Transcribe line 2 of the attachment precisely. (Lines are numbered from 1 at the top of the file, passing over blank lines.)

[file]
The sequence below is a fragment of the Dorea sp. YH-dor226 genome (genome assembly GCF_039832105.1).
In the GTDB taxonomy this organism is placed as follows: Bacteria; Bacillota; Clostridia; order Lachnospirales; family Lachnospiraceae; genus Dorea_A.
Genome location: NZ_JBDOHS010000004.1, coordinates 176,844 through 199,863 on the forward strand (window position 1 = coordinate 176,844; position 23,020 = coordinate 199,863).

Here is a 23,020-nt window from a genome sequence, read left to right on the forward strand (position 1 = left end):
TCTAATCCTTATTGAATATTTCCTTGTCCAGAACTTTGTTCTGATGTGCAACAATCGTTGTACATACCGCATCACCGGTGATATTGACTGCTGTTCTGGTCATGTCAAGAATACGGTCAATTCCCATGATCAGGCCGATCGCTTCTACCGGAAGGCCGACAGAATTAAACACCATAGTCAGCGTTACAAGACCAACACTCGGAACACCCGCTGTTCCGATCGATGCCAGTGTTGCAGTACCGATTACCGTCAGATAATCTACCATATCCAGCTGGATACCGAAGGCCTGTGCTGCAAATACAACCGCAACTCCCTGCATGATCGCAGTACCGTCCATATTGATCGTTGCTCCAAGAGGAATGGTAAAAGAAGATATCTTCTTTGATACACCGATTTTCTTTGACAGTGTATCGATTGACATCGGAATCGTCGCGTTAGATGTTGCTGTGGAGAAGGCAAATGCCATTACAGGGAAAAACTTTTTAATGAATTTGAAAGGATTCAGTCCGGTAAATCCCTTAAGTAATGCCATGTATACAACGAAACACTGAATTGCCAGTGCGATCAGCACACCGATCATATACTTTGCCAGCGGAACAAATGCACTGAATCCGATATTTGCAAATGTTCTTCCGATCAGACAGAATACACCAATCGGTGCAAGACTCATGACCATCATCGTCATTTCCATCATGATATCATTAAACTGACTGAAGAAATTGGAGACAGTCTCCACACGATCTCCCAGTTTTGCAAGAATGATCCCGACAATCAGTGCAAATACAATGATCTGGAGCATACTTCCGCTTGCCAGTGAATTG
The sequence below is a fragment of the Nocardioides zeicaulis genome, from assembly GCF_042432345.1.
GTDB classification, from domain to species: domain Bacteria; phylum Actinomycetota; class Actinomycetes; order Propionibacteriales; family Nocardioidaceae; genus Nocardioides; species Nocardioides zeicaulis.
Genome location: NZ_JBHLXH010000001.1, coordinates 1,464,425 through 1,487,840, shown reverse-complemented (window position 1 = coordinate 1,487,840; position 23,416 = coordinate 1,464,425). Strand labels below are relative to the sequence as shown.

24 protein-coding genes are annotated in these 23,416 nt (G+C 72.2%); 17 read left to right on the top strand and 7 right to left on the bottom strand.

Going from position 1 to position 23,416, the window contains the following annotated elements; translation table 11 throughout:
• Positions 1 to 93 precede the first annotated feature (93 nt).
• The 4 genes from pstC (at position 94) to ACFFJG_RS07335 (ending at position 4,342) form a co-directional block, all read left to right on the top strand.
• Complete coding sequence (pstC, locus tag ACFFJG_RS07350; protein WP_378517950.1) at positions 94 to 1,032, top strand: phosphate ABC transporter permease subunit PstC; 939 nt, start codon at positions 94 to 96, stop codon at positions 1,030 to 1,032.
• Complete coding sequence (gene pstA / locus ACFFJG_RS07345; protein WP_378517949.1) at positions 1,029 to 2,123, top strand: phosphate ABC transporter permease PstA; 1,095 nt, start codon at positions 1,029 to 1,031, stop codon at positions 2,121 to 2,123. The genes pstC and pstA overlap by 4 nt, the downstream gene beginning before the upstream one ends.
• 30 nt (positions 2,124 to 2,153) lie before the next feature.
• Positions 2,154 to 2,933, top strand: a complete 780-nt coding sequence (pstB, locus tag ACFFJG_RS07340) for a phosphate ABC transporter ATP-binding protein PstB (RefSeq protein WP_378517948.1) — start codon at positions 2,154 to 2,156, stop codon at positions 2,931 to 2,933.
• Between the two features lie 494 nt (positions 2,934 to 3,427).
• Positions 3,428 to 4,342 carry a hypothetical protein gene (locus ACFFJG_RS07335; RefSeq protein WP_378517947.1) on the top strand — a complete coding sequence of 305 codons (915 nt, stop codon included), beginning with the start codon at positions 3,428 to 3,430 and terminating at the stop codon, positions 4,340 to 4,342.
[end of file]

In the GTDB taxonomy this organism is placed as follows: Bacteria; Bacillota; Clostridia; order Lachnospirales; family Lachnospiraceae; genus Dorea_A.